The Building Blocks: Data Types, Literals, Variables, and Constants - Part 3

Monday Jan 29th 2007 by Staff

In the last part of this series, we look at creating constants with the define() function, the constant() function, predefined and "magic" constants.

[From WebReference]

Some real-world constants, such as pi, the speed of light, the number of inches in a foot, and the value of midnight, are values that don't change. PHP not only provides its own predefined constants but lets you create your own. Using constants makes it easy to write and maintain your programs.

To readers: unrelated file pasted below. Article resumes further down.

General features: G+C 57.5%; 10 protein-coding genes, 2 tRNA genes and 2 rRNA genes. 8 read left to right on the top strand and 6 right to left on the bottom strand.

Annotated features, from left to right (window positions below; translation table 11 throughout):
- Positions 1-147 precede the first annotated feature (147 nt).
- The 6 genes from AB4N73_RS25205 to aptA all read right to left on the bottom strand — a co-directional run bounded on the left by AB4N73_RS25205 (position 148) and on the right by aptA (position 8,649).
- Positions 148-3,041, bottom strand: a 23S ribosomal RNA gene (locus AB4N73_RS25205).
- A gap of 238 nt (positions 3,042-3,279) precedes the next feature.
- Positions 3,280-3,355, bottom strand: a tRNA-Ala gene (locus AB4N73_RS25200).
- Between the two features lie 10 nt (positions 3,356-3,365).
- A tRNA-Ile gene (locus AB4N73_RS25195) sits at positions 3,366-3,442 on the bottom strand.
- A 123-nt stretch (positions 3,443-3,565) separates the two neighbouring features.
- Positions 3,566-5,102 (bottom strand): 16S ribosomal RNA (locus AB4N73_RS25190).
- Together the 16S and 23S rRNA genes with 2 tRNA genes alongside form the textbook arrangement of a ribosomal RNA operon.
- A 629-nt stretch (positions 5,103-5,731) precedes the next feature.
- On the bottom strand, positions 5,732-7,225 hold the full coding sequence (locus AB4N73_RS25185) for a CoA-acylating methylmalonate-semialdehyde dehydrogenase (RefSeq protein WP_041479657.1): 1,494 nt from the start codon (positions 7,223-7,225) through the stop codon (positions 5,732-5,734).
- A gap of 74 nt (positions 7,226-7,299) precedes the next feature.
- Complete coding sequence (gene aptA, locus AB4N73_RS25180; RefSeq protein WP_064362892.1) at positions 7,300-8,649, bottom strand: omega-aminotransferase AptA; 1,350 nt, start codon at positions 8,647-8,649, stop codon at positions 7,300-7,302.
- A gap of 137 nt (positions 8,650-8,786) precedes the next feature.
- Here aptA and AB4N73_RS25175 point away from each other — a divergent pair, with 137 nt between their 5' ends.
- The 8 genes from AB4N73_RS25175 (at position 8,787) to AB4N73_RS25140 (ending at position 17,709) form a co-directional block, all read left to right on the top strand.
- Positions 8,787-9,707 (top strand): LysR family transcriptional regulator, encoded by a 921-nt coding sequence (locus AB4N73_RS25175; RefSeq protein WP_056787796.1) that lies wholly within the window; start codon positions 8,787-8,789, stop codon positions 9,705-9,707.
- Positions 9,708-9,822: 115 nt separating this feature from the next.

What Is a Constant?

Unlike variables, a constant is a value that, once set, cannot be changed or unset during the execution of your script. An example of a constant is the value of pi or the version of PHP you are using. Constants are very useful because they are visible throughout a program (global in scope) and their values don't change; for example, a constant might be defined for the document root of your server, the name of your site, or the title, author, and copyright year of this book. Once defined, those values are fixed.

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